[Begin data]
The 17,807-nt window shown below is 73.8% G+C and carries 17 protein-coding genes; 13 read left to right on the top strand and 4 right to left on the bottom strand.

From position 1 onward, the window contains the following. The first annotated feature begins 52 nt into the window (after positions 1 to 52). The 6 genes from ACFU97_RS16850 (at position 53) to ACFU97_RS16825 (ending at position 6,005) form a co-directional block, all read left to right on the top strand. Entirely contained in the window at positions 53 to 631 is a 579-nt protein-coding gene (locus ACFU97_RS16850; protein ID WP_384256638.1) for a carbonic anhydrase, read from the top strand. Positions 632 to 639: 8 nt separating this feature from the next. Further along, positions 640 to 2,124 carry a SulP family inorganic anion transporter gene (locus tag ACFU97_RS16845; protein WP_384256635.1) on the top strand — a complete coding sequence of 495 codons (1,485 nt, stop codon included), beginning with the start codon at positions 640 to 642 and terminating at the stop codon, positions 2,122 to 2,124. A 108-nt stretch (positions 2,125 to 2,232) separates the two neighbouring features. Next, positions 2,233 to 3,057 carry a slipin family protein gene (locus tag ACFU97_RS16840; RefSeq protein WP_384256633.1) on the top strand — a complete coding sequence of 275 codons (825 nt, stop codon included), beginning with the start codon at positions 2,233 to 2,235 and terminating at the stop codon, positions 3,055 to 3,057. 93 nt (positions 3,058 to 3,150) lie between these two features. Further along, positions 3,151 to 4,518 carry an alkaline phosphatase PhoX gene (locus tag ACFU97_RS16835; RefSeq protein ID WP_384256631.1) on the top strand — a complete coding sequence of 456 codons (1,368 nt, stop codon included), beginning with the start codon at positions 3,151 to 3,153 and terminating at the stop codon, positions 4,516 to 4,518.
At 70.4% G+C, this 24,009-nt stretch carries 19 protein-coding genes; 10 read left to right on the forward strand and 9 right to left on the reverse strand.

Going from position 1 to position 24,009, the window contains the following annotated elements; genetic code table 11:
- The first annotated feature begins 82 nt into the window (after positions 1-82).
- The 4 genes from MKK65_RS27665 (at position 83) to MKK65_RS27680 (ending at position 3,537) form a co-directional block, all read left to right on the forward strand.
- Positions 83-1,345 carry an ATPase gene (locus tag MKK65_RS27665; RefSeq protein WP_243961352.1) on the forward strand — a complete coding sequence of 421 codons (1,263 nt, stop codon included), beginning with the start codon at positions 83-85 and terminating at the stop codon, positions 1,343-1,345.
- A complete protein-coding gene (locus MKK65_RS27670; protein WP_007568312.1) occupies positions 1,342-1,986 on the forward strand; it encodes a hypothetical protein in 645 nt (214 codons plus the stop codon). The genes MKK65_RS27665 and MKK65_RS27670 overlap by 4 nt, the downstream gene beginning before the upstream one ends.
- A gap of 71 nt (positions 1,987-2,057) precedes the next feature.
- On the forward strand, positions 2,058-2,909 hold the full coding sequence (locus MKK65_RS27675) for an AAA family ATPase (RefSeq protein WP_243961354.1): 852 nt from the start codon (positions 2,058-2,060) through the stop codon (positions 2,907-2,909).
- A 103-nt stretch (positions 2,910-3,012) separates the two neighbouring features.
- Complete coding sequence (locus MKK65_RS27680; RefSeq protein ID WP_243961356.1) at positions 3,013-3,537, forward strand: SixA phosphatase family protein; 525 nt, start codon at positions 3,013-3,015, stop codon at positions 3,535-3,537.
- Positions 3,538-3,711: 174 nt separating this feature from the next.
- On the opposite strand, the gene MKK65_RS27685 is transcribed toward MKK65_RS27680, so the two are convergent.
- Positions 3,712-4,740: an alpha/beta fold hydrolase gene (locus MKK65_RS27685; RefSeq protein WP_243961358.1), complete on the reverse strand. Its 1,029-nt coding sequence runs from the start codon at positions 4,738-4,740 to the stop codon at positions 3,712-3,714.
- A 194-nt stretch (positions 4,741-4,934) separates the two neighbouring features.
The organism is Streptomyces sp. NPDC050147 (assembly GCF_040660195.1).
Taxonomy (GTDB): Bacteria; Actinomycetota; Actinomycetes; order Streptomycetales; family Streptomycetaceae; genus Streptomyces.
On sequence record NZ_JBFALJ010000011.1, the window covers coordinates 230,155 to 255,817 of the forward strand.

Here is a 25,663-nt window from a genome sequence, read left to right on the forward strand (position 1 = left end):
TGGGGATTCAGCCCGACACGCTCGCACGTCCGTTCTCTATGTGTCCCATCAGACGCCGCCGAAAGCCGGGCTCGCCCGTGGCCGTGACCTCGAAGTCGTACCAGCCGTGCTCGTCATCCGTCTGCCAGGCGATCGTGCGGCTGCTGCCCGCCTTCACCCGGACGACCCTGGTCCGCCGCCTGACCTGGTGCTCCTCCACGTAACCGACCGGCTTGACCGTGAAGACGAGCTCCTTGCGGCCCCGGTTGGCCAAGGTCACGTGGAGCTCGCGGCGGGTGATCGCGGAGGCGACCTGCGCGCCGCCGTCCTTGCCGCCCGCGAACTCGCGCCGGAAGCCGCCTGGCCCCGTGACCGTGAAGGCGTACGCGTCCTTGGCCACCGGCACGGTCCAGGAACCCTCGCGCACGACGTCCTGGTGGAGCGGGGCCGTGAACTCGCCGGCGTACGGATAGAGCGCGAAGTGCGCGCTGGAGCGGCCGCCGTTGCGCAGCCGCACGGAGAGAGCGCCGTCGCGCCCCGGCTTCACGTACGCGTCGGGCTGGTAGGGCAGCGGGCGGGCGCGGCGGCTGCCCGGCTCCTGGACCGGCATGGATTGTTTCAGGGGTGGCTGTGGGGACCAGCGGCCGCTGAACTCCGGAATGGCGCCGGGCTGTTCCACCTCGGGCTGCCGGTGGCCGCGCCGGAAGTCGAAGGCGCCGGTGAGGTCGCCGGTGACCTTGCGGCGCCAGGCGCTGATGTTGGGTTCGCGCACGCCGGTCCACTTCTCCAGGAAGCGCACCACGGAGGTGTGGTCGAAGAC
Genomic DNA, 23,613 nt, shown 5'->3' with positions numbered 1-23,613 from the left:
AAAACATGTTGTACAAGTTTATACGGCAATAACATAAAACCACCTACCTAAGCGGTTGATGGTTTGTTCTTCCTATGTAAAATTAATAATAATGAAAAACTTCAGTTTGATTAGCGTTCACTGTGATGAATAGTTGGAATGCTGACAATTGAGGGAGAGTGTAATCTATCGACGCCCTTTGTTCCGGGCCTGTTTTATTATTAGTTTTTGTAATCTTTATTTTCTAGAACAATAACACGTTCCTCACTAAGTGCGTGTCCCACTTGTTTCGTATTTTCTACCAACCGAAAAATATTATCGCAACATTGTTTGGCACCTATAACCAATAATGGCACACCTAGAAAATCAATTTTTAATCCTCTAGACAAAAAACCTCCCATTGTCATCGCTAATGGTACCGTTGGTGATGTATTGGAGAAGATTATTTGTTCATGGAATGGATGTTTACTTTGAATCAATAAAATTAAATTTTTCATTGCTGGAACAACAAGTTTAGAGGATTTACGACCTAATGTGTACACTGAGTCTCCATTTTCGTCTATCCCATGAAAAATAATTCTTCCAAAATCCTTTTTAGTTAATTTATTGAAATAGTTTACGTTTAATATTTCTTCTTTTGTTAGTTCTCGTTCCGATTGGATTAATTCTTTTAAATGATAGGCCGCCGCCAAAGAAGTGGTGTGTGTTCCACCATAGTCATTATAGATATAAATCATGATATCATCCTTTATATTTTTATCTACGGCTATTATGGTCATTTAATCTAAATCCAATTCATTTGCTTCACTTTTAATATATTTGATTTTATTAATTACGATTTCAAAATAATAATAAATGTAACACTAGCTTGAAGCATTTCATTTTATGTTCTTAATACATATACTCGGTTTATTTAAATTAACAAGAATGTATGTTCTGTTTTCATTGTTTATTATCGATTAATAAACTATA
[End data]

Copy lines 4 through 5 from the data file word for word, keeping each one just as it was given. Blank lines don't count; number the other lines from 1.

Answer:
Going from position 1 to position 24,009, the window contains the following annotated elements; genetic code table 11:
- The first annotated feature begins 82 nt into the window (after positions 1-82).